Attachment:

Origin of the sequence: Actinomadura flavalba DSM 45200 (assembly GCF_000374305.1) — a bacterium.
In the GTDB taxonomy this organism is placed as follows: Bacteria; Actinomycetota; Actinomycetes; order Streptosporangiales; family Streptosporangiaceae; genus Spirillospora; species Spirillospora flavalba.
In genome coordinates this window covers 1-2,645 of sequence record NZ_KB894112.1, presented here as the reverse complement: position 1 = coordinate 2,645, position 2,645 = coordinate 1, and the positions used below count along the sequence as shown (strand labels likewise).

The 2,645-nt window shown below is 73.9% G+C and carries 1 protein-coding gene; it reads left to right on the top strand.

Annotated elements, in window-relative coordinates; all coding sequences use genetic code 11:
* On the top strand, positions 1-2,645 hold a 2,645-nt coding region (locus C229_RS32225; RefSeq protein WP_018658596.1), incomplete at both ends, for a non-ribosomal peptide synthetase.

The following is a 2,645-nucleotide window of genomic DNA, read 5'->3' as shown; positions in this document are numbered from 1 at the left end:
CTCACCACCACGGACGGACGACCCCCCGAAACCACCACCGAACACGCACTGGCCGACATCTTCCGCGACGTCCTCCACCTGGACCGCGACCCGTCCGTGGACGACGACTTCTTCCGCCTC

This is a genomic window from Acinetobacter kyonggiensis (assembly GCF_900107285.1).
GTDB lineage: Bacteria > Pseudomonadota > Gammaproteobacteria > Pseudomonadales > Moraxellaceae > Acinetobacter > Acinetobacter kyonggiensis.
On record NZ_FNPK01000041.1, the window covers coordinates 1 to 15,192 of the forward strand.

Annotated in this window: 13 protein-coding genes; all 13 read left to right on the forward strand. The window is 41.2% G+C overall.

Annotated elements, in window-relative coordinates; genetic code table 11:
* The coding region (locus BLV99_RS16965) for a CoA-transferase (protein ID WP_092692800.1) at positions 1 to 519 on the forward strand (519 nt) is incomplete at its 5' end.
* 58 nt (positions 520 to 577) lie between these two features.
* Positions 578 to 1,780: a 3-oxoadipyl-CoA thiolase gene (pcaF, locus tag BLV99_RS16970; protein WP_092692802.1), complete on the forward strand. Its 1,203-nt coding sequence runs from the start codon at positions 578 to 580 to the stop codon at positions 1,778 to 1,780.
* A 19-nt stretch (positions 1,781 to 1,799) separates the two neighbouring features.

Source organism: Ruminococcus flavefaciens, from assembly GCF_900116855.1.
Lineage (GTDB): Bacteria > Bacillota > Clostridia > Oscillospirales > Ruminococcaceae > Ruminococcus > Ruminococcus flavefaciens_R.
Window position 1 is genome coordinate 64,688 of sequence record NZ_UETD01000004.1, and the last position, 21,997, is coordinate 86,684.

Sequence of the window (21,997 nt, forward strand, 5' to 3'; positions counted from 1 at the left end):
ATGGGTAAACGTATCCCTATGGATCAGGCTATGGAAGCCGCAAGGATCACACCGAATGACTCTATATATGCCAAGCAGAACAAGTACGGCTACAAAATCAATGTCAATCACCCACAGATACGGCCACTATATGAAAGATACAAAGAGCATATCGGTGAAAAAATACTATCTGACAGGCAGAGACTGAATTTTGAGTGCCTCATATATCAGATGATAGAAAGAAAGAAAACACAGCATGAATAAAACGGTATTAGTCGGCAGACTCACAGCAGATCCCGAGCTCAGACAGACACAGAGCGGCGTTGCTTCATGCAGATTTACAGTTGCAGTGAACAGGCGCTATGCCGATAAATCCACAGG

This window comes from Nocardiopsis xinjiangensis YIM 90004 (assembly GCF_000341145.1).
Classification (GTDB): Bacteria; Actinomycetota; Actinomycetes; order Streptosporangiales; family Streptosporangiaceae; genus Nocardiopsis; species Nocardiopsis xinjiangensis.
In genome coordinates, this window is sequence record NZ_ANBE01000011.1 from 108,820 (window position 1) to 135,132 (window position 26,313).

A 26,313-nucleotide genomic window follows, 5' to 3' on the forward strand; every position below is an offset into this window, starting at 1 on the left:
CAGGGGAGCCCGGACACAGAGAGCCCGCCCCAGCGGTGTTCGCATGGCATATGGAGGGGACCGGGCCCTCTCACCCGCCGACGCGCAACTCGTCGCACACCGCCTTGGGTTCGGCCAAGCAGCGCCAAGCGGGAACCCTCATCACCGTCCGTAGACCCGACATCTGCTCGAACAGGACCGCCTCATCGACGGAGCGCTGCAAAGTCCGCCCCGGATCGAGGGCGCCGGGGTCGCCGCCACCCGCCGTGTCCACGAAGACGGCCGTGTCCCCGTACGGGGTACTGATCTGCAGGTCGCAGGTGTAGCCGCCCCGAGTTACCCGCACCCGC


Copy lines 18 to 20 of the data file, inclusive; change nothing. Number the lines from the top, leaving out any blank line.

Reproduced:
Source organism: Ruminococcus flavefaciens, from assembly GCF_900116855.1.
Lineage (GTDB): Bacteria > Bacillota > Clostridia > Oscillospirales > Ruminococcaceae > Ruminococcus > Ruminococcus flavefaciens_R.
Window position 1 is genome coordinate 64,688 of sequence record NZ_UETD01000004.1, and the last position, 21,997, is coordinate 86,684.